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Sunday, February 3, 2013

Very strong 4 stars. Historical Fiction: At Road's End by @ZoeSaadia


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At Road's End

(Pre-Aztec Series, Book 1)

By Zoe Saadia


Genre: Historical Fiction


Book Synopsis

Tecpatl was born a warrior, one of the elite class of fighters, defending his great city, capturing vanquished foes to sacrifice for the honor of the gods.

He never wished to follow the ancient road into the Southwestern desert; but he had no choice.

When he rescues a girl from the ransacked village, he thinks nothing of it. He just wishes to make the traders sell their goods in a hurry, so he could return to his homeland.

But the fate had planned differently, for the warrior and for the girl alike.

Mark's Rating





Mark's Review


I don't necessarily like long-winded historical fiction. I fall asleep in the long, descriptive passages. At Road's End did not pose this problem. None of the descriptions were incredibly long, and the plot actually helped the historic perspective. The interaction between the two main characters, who were from two different cultures, provided historical details through conversation. Since both of their cultures would be foreign to most people today, the conversations between them often made me think and consider the story outside my own perspective.

I really wanted to give it 5 stars, but it fell short in two areas. First, there was the occasional copy edit oops or awkward adverb, but since I've read traditionally published novels that suffer the same or worse, this one thing wouldn't have lowered the rating by itself. After all, even a professional editor can miss things on occasion.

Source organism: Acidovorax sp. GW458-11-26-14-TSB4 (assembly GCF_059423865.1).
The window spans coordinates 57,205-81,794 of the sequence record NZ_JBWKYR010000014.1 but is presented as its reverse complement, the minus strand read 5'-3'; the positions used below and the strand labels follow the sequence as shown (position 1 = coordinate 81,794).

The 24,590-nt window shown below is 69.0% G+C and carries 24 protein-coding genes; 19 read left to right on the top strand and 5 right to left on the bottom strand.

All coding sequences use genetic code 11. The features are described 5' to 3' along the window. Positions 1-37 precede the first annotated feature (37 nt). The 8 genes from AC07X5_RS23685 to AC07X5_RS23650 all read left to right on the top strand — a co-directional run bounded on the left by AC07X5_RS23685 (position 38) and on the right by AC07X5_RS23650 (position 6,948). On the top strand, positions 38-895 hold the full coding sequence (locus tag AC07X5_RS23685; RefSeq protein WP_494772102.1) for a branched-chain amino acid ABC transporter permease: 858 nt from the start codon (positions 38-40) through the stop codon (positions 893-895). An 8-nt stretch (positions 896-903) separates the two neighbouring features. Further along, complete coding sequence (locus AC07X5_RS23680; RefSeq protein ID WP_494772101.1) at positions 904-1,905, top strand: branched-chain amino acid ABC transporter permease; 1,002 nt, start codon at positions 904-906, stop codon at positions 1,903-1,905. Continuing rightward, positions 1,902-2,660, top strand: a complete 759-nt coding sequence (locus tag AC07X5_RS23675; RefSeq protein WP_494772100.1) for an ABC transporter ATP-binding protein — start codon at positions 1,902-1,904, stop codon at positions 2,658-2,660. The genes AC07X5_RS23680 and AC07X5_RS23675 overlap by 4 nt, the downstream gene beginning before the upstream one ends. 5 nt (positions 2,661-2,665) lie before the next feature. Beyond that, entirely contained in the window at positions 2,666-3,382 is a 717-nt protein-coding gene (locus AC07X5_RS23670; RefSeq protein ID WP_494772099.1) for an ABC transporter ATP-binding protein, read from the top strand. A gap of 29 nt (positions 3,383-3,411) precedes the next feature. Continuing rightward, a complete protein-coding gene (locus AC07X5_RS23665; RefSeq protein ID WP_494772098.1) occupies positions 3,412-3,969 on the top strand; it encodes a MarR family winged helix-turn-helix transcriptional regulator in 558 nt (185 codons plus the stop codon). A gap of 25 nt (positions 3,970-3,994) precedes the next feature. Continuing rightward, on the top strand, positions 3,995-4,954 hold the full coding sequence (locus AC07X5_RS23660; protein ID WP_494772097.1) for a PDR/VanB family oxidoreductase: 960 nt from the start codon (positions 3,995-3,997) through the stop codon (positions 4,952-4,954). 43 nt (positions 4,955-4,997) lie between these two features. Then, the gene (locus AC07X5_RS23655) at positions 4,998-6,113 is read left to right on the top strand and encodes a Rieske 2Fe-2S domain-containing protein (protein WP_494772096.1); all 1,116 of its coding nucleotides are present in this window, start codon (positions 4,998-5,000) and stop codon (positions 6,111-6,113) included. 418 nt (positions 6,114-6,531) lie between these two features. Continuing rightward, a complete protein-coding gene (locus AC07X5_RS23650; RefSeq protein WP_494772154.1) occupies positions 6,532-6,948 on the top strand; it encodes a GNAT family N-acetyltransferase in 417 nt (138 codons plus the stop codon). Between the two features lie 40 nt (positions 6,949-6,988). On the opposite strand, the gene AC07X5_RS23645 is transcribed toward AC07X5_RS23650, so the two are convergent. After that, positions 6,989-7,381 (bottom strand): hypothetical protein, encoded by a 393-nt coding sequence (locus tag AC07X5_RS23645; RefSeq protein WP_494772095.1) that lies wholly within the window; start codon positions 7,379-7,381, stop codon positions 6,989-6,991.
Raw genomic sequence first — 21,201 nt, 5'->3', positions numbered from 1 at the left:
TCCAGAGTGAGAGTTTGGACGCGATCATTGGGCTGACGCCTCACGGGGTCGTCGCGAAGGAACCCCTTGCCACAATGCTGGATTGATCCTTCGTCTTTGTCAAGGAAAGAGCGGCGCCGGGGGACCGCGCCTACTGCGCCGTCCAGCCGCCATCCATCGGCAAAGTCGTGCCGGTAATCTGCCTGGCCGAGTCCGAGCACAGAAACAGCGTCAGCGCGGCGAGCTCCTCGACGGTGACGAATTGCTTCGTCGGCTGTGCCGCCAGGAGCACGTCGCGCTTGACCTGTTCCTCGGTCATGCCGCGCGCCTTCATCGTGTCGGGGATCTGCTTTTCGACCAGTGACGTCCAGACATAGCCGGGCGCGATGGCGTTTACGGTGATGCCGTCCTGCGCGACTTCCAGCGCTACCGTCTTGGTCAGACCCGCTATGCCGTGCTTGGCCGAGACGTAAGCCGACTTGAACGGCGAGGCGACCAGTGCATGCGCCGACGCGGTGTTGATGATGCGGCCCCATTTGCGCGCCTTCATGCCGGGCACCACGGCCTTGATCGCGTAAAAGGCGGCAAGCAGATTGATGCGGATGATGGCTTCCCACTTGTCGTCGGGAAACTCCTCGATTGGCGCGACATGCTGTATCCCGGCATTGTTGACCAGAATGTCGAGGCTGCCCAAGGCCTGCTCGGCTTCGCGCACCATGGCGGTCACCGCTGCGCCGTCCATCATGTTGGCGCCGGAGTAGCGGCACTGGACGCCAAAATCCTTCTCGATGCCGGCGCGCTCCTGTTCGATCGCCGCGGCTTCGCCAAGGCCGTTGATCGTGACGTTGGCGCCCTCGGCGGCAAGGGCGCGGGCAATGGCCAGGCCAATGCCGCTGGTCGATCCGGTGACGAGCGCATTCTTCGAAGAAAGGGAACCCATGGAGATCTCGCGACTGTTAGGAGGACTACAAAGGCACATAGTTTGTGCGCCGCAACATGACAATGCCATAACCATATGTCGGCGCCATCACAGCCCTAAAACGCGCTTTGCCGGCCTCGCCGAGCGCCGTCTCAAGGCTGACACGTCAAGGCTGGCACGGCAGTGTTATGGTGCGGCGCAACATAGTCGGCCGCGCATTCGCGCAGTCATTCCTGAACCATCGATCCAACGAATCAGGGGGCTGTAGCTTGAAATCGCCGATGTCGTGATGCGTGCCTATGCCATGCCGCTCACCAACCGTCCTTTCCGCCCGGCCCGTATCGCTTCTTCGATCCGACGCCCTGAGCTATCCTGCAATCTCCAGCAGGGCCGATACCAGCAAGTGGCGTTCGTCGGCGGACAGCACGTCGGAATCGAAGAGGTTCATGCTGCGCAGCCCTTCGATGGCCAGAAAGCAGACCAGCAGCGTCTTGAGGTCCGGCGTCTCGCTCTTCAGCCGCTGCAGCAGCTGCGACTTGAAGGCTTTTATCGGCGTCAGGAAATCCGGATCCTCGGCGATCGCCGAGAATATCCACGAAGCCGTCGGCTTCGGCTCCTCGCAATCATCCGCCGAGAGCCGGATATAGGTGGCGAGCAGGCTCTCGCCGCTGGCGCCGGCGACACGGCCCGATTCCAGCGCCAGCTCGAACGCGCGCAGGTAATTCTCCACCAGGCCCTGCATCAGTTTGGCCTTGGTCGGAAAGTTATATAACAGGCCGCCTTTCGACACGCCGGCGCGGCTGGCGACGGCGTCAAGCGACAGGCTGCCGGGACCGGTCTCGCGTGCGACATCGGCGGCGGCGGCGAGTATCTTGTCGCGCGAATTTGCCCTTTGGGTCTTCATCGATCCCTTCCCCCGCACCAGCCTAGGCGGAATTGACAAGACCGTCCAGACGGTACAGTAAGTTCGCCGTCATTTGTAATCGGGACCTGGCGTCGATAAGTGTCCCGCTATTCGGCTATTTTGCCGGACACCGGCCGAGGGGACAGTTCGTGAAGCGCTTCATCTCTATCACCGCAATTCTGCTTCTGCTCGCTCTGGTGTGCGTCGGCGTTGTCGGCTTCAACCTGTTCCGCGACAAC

Combine the above with one other thing, and I didn't feel it was worth 5 stars—instead, a very strong 4 stars. When the author contacted me, she asked which book of hers I would like to read. Knowing that she had several novels set in ancient times, I told her that starting at the beginning chronologically would probably be best.

And here's where the problem lies: I didn't get the strong feeling I was reading the beginning of a series. For example, make some minor changes, and this book could easily be a standalone. There wasn't much of a cliffhanger, and the only reason I want to read the next one is because of what the author wrote in the Afterword, describing the historical aspect of the novel, which was only touched on slightly during the actual prose, at least from my perspective.

In other words, the story is missing the strong hook I would expect after reading the Afterword, and based upon the synopsis of the following book, my guess is the events of the Afterword haven't actually taken place in the story yet, which is why I want to continue reading.

Review Disclaimer: This book was provided free of charge by either the author or publisher. There was no financial gain in regards to this review, and the opinions presented above were not artificially influenced in any way.

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